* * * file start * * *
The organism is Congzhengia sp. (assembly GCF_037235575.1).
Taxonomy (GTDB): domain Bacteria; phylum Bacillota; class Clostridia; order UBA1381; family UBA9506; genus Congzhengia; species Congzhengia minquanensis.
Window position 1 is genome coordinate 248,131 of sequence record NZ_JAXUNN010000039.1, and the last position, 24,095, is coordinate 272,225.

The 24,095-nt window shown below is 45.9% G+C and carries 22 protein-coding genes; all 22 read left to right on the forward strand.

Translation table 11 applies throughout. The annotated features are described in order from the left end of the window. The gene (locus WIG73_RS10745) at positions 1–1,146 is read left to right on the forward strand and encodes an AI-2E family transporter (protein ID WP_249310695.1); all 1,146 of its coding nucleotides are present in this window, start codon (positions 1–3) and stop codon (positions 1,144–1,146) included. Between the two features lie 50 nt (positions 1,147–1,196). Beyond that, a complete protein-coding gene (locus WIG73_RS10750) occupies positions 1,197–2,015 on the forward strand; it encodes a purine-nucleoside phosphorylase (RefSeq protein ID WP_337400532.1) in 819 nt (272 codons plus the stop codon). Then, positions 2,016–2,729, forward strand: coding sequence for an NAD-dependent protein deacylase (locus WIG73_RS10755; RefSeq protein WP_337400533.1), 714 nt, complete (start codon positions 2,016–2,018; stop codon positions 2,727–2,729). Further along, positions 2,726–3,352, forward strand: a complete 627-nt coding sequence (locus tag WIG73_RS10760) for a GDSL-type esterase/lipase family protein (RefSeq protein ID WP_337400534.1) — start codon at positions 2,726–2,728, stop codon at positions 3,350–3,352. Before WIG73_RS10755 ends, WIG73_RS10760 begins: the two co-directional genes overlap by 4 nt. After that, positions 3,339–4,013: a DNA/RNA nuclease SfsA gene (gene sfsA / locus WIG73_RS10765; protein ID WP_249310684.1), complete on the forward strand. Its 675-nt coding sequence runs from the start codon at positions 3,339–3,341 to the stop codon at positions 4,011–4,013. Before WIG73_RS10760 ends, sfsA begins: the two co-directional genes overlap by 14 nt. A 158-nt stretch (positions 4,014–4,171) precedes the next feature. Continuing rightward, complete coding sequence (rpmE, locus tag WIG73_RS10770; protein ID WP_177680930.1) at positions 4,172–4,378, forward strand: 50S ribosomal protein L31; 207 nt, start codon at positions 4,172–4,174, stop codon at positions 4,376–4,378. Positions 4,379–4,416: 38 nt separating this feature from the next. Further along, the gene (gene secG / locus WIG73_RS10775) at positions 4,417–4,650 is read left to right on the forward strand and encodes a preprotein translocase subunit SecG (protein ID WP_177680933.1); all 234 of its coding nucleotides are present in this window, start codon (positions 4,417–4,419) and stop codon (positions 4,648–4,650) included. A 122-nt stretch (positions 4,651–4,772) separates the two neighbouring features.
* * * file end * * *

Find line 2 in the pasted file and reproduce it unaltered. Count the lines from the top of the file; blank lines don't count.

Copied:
Taxonomy (GTDB): domain Bacteria; phylum Bacillota; class Clostridia; order UBA1381; family UBA9506; genus Congzhengia; species Congzhengia minquanensis.